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ClassicsOnline Home » BRETON, T.: Piano Trio in E major / 4 Spanish Pieces (LOM Piano Trio)
Tomás Bretón, a native of Salamanca, rose from relatively humble circumstances to become a leading figure in Spanish music, director of the Madrid Conservatory and an important conductor. Although Bretón is now remembered chiefly for his zarzuelas and operas, his chamber music has been unaccountably neglected. The brilliant Four Spanish Pieces, which enjoyed widespread popularity at the beginning of the twentieth century, convey the distinctive Spanish character present throughout the composer’s work. By contrast, the Trio for piano, violin and cello is a more serious and original work in which Spanish melodies are introduced with considerable subtlety.
By Glyn Pursglove
By Phillip Scott
By Gary Higginson
The attractive picture on the CD’s cover is of Salamanca Cathedral. Why Salamanca? Well that was where Bretón was born in somewhat humble circumstances. However ‘the boy done good’ you might say. At a very young age he trained in Madrid and later became a significant figure there as director of the Conservatoire and as a leading light in the composition of zarzuela, the hour long entertainment based on Spanish stories and culture. He wrote orchestral works, including three symphonies and much chamber music. It seems odd that little of his music has been recorded although I seem to recall a few pieces in the early 1990s on Marco Polo. He is almost entirely unknown outside Spain.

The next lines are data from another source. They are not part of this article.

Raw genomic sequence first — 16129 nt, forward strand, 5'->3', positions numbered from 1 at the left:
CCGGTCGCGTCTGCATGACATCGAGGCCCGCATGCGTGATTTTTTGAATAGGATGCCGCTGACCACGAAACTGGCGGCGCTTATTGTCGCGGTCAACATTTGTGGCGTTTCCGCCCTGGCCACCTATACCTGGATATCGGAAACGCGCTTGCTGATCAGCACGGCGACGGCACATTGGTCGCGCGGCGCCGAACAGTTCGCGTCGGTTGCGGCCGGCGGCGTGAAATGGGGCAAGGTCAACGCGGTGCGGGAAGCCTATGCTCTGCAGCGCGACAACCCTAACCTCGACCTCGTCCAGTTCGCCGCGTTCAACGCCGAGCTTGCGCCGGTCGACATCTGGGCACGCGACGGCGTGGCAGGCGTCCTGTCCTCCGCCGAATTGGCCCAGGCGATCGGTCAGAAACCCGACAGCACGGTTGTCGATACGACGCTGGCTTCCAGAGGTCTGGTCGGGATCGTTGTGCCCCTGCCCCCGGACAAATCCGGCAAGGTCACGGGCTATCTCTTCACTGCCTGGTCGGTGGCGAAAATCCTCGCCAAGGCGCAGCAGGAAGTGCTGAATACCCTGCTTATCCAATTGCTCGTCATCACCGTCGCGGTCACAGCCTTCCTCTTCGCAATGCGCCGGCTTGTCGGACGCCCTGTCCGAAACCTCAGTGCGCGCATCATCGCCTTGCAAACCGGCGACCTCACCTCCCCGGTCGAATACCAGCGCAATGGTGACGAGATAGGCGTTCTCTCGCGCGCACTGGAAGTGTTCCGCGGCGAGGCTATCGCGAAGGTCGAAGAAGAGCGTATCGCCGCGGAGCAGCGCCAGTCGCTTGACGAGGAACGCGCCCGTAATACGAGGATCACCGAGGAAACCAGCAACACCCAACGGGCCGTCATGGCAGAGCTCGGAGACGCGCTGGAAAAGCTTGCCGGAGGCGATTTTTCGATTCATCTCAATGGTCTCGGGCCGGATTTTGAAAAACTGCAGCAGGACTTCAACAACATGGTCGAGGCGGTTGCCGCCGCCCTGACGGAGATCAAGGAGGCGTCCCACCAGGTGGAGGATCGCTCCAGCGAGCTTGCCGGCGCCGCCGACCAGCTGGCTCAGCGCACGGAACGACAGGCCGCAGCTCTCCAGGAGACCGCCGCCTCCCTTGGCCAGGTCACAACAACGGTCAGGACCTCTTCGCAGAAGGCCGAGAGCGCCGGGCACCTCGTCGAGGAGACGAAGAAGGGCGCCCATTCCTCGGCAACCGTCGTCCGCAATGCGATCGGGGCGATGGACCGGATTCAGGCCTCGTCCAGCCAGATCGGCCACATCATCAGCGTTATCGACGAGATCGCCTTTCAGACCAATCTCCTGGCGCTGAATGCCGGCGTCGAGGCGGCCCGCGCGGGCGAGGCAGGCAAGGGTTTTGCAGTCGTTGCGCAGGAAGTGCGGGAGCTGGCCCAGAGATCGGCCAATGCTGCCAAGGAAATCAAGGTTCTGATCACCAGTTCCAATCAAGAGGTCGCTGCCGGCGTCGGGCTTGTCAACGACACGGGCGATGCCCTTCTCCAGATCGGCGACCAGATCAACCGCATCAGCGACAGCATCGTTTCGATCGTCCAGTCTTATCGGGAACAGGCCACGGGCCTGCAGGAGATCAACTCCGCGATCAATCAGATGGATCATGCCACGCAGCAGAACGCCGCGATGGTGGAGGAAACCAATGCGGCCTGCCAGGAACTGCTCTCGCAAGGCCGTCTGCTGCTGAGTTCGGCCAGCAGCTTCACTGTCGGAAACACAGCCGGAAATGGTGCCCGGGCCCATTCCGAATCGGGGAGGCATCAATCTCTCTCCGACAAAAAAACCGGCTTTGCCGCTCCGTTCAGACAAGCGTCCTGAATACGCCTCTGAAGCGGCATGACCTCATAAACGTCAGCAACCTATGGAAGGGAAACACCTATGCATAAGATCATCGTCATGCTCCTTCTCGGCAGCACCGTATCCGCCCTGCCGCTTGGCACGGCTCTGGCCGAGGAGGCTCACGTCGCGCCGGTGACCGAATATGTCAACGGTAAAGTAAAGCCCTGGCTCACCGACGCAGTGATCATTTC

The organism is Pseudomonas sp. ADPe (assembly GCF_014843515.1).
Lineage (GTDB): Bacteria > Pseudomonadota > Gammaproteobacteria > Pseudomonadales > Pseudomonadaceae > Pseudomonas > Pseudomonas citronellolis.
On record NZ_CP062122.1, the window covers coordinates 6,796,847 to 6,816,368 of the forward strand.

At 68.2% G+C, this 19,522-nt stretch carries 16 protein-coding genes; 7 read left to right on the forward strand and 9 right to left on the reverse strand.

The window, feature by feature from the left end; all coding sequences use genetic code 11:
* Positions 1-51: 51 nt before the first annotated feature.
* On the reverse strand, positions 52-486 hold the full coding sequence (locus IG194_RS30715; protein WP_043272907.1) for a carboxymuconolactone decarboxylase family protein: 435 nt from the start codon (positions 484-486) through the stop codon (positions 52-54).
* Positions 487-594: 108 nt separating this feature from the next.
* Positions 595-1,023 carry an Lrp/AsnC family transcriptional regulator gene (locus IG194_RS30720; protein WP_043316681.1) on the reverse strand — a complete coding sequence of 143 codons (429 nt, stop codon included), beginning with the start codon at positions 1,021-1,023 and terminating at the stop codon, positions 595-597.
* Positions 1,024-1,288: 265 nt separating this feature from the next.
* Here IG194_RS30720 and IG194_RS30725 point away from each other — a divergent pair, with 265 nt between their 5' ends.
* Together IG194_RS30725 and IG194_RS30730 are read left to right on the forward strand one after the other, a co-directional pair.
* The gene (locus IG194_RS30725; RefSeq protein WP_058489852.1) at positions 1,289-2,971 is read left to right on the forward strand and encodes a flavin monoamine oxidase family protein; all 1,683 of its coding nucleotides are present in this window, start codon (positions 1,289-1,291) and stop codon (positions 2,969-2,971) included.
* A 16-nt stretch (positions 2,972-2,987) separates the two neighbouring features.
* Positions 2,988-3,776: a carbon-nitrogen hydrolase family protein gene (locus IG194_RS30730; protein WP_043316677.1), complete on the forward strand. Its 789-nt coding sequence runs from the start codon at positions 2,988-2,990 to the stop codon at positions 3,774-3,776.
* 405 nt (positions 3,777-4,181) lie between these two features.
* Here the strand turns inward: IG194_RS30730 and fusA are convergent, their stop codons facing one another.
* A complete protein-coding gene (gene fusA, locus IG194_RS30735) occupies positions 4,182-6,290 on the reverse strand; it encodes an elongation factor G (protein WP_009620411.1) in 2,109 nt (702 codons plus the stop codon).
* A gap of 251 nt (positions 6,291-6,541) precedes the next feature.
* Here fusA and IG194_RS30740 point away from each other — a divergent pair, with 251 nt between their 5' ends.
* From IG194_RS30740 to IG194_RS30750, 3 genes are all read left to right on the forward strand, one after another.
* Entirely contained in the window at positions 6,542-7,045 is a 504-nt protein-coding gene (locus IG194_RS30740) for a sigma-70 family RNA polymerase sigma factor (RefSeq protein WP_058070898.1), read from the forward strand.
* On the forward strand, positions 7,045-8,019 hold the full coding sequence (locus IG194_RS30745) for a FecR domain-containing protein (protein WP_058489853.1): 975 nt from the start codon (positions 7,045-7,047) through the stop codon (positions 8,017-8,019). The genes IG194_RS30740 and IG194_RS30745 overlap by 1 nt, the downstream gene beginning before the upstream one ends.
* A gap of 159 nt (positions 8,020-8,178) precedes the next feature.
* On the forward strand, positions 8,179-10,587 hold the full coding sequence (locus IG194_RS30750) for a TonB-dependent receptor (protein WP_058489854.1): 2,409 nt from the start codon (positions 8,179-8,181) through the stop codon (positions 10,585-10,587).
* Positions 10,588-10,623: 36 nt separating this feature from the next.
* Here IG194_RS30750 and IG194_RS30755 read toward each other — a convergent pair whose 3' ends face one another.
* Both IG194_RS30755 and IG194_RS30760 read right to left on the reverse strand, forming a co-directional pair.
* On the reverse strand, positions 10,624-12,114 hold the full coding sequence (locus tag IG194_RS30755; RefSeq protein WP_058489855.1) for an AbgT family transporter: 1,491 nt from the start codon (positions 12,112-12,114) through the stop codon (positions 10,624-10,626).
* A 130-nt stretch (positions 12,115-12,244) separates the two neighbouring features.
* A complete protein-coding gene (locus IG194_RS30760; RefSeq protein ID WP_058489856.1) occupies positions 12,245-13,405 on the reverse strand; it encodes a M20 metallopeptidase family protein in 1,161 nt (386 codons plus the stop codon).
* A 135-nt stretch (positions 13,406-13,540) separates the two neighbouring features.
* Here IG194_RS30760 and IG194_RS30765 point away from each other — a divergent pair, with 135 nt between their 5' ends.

Joan Orpella who plays violin in the LOM Piano Trio writes in his rather brief booklet notes that Bretón “labored hard to re-energize the world of Spanish music and took particular pains to introduce the idea of an original, nationalistic opera”. He goes on to say that “ironically, he was criticized for not being Spanish enough”. Writing about the Piano Trio Orpella comments that Bretón attempts to “leave aside the light atmosphere of the zarzuelas, and write instead in a manner closer to the German or Italian style”. Bretón had studied in Rome where he gained a scholarship; consequently he can be seen as truly international composer.